Are you running when it’s convenient?

Are you running at all?

Run to win. 

 

Steal, Kill, and Destroy – Killing Hope

 

Even the desert will bloom…

Note: I’m presently offering a short series of the many ways in which our enemy seeks to steal, kill, and destroy the life for which we’re created.  At this moment in history, many are at grave risk of losing hope.  Here’s help:

If hope is a longing for a better world, then hope is a flag firmly planted in almost every human soul.  Sharin Sabestari is an example of a woman whose heart stirred with a deep and hopeful longing. She shares her story of growing up in war torn Iran and going into the mountains on hikes and climbs with her father….

Sharin Sabestari as a child in the mountains of iran

“I remember the sirens blaring and the bombs rumbling in the distance.  When we ran under our basement stairs in a blackout, I was too young to understand…  (But) I knew that soon Dad and I would be off again to the mountains, where there we no sirens and no bombs, only a world of wonders:  porcupine spines and snakeskins to collect, trees to climb, rocks to scramble.  The realm of butterflies and streams and wind…”  (Alpinist.  Vol. 58)

The beauty of creation instills hope, at any age, in any time and place.  It’s a hope that we’re not made to live amongst bombs and air raid sirens, terror and war.  We’re made for beauty, made for peace, made for fellowship.  Sharin learned this in the mountains.  For others hope is awakened at the sea, or at sunset while walking through a field, or in a circle of friends around a campfire, or in a concert hall filled with the sounds of Schubert, or Mozart, or U2.

“Deep calls to deep” is how the Bible says it, and there are some of us who believe that beauty and peace are like signed and sealed invitations from God:  “Dear Sharin… May you enjoy this gift of the mountains I’ve made, with all their flowing streams, fresh breezes ripe with the scent of pine, and gorgeous views.  You’re invited to enjoy more of my gifts and find the rich life I’ve created for you to enjoy.  Love, God.”

I’m on solid ground for believing that the first thing we should learn about God is that God’s given good gifts to humans.  Romans 2 tells us that “God’s kindness is intended to lead us to repentance” which is just another way of saying that God’s kindness is an invitation for us to move away from a life without God, to a life with God – as guide, companion, friend, provider, healer, and lover.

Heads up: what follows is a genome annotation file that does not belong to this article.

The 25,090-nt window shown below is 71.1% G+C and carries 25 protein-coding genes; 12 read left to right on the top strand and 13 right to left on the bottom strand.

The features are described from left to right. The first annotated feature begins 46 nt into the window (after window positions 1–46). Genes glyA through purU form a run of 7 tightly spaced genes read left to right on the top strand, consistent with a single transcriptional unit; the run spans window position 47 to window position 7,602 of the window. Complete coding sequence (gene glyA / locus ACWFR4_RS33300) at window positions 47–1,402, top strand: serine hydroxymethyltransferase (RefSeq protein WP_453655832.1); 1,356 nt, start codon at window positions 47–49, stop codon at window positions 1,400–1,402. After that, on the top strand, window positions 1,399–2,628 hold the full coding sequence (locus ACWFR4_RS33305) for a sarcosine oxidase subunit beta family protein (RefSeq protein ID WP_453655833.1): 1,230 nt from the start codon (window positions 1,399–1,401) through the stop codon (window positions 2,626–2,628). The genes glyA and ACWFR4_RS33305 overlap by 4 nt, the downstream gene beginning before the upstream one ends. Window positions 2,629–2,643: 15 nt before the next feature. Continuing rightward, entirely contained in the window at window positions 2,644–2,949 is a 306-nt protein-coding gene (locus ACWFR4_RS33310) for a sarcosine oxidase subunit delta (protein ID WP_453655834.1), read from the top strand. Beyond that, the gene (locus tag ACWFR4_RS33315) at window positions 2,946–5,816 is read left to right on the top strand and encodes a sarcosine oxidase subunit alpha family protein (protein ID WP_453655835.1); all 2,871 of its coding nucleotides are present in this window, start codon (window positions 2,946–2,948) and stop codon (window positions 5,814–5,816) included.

If all this intimacy is the fruit of taking a step towards God because of the presence of hope and beauty, it stands to reason that our enemy, who comes only to steal, kill, and destroy, would seek to steal hope and beauty.  Knowing how this happens will help us  fan both hope and beauty into flame in our lives once again, to the end that others will see them and perhaps make a move toward the Source of it all.

Hope is stolen through misdirection.  “We’d hoped it would be the war to end all wars.”   “We’d hoped Obama would bring hope and change.”  “We’d hoped Trump would “drain the swamp”.  “We’d hoped our offer, 100k above asking price, would have gotten us a house.”  “We’d hoped the medical test would have been negative”.

They all make sense, of course, these hopes we have.  We hope for the future to turn out a certain way in countless areas over which we have no control.   The problem with all these forms of hope, though, is that they are highly contingent on events outside our control.  It’s fine to “hope” and be disappointed.  The problem comes when our meaning and identity became so yoked to our vision of the future, that any shortfall undoes us utterly.   These are the people “driven to drink, or abuse, or worse” when there’s an affair.  These are the people killing themselves when the stock market crashes.  These are millions who simply haven’t found a way to cope with the dissonance between how they’d “hoped” life would be, and how its actually turned out.   The landscape of humanity is littered with countless tragedies precisely because of unrealized hope, and our response to dashed dreams.

Some chime in at this point, and say, “The answer is simple.  Hope for nothing, and you’ll never be disappointed.”  Perhaps.  But neither will you know hope or joy, and the fruit that blossoms in such an arid environment is always depressing.  Just ask Ernest Hemingway, or Kurt Cobain.   Despair is around us, even among people who “hoped for nothing”.